Michael Buckner | Frazer Harrison, Getty Images Now this is a collaboration that…
- Posted on Sep 25th 2009 4:00PM by Jason S Lipshutz
"It goes back to this really trippy material that we began with, and I think that makes the record both sinister and beautiful," singer Alasdair MacLean tells Spinner. Blending the polished atmospheres of 2007's 'God Save the Clientele' with the rougher edges of the band's earlier work, the disc is a perfect synthesis for the critically successful yet commercially-underrated four-piece.
'Heath' was recorded in northeast London in 2008 during the week between Christmas and New Year's Day. Veteran producer Brian O'Shaughnessy, whose previous work includes My Bloody Valentine and Primal Scream, returned for the album after overseeing the band's reverb-heavy 2005 disc, 'Strange Geometry.'
MacLean, who listened to folk artists like Vashti Bunyan and the Trees while recording, says that writing organically led him back to the moodier styles of earlier work. The creeping waltz of 'Jennifer and Julia' and the gentle ballad 'Tonight' touch upon older folk traditions, while a haunting remake of 'Graven Wood,' the first song the Clientele ever recorded, brings the band full circle.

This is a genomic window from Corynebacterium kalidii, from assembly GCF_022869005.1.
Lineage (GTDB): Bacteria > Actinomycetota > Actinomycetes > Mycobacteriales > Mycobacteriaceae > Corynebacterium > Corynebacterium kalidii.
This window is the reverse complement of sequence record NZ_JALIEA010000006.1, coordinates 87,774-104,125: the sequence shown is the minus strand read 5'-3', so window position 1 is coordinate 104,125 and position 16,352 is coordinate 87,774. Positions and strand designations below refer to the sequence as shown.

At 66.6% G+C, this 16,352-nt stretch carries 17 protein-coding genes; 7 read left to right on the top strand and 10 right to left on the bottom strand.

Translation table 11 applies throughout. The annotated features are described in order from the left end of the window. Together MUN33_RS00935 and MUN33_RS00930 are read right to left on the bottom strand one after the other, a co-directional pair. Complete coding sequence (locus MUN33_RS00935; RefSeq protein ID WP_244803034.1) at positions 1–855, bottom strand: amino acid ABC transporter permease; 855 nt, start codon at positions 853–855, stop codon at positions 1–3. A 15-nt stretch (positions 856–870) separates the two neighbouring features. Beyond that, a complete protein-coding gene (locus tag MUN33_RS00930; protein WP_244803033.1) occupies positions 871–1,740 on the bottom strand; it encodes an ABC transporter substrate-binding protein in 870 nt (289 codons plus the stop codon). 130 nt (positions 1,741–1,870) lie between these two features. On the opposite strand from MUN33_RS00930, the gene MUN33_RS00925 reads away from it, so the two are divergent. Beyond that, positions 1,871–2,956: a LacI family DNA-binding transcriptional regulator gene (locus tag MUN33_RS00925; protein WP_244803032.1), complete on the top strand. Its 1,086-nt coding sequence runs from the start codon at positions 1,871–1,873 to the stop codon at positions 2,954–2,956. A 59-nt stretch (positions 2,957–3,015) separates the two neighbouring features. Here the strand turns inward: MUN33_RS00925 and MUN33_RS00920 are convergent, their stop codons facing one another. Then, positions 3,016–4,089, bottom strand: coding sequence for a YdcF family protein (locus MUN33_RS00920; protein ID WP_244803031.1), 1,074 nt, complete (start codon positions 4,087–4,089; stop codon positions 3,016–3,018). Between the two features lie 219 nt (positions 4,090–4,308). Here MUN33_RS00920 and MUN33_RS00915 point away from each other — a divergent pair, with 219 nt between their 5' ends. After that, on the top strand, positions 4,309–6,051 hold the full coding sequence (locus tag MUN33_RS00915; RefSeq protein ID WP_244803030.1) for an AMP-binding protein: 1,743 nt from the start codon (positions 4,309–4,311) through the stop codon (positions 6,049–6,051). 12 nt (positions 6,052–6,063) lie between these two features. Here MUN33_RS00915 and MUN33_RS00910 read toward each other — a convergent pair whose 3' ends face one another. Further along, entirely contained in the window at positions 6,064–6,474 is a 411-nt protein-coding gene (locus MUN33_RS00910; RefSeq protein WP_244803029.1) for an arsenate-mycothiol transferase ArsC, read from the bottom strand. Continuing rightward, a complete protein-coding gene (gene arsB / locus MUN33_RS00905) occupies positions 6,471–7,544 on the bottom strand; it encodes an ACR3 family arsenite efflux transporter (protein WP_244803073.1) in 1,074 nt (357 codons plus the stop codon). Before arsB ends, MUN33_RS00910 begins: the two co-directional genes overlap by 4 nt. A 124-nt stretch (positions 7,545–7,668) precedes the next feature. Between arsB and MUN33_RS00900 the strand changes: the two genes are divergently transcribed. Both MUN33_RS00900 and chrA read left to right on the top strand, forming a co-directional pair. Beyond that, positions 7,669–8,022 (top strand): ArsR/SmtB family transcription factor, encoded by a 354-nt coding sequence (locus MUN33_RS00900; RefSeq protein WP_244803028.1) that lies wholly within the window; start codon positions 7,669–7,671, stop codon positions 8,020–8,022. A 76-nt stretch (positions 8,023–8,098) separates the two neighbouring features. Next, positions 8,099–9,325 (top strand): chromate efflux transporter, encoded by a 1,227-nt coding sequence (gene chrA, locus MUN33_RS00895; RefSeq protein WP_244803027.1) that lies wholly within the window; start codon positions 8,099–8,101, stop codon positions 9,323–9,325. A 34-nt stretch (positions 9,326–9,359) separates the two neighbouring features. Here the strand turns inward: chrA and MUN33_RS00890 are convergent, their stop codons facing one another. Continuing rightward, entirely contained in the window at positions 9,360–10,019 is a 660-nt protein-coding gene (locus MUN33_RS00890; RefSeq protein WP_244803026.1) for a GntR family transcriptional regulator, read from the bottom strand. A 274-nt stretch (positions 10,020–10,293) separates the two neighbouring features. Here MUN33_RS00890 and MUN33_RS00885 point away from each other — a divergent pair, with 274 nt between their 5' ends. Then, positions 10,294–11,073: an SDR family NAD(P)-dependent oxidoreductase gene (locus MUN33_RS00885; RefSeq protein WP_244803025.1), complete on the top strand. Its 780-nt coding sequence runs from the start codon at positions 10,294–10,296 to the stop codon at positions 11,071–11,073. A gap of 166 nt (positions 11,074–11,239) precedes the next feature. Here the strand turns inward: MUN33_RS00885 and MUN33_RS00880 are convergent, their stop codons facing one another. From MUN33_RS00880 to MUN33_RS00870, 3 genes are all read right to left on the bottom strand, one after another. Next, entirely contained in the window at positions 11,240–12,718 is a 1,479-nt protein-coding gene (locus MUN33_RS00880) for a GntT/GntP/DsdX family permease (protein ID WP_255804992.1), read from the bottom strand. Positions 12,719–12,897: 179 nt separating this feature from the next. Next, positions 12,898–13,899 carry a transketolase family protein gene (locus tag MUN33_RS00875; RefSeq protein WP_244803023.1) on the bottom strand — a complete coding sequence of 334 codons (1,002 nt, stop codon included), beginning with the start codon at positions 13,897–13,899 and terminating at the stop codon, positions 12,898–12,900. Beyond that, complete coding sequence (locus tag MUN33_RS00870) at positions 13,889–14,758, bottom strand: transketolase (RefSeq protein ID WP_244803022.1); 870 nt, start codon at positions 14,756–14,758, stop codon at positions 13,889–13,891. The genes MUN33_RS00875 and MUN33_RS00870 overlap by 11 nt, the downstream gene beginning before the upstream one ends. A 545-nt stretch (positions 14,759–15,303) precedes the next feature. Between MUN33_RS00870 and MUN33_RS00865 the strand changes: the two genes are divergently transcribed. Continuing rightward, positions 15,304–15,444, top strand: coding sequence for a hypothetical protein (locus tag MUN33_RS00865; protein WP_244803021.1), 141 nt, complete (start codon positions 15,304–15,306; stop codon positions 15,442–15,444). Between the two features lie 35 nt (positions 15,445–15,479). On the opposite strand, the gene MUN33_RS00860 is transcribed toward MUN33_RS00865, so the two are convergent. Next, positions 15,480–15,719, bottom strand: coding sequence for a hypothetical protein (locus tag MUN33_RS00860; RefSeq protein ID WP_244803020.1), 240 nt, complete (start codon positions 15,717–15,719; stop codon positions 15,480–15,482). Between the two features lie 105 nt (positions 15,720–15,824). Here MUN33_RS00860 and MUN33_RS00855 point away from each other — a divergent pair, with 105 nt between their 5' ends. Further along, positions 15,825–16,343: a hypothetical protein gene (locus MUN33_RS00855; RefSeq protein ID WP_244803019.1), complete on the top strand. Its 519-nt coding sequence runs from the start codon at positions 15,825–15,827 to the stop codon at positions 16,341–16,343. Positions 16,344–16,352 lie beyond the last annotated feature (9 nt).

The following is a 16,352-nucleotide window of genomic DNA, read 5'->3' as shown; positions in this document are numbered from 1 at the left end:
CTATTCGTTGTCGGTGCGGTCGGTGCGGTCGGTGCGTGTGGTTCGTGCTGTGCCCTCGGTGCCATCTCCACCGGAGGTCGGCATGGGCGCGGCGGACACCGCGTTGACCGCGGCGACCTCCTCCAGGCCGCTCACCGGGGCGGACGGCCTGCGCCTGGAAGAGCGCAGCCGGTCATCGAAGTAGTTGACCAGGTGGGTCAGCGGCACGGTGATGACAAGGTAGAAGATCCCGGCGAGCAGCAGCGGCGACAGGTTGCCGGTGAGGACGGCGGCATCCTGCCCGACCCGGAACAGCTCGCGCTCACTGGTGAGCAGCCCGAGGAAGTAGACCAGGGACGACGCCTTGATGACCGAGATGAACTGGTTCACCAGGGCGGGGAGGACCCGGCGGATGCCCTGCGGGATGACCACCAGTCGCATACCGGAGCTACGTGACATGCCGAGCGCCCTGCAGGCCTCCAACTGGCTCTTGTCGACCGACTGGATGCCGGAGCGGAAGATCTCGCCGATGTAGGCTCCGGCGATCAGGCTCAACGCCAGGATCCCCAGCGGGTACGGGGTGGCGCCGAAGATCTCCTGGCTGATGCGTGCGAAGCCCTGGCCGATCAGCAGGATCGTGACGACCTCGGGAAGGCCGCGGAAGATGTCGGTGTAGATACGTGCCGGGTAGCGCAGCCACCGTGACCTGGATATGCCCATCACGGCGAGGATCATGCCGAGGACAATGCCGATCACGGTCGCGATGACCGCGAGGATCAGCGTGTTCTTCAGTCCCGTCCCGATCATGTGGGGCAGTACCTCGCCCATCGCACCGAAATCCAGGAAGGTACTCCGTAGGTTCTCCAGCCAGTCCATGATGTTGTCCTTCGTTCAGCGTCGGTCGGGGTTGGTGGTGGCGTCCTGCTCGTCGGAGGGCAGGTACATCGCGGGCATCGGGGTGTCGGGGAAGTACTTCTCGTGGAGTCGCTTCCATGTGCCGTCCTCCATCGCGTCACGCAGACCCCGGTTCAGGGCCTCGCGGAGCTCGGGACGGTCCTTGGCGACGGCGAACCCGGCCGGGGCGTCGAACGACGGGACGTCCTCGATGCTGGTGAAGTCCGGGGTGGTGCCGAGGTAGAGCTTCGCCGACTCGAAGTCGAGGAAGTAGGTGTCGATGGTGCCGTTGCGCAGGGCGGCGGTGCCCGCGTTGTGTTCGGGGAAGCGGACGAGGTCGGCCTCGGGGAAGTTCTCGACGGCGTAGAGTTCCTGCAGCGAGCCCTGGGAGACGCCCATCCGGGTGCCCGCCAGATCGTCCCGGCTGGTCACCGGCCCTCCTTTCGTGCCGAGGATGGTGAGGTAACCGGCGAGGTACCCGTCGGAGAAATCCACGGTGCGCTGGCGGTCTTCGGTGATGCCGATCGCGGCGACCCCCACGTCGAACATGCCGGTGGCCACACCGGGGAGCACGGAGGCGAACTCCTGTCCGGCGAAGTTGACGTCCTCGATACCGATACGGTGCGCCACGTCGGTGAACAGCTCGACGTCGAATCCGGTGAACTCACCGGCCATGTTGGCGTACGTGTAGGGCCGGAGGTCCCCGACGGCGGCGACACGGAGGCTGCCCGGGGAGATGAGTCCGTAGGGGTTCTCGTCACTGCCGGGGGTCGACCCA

"This was a more personal record," MacLean says. "There are some love songs here, but there also some about mental distress. I think it evokes a lot of strong reactions in that sense."
The Clientele will be touring the US in support of the record early next year. Before they begin the trek, MacLean will make a foray into unknown territory by playing his first Stateside solo show Oct. 29 at New York's Joe's Pub.
"I'm incredibly nervous. I've played solo a handful of times, but playing in New York City is much different," he says. "Luckily, I think we appeal to a thoughtful crowd in America ... I'm much more optimistic about playing there this time around."
'Bonfires on the Heath' is due out Oct. 6 on Merge Records.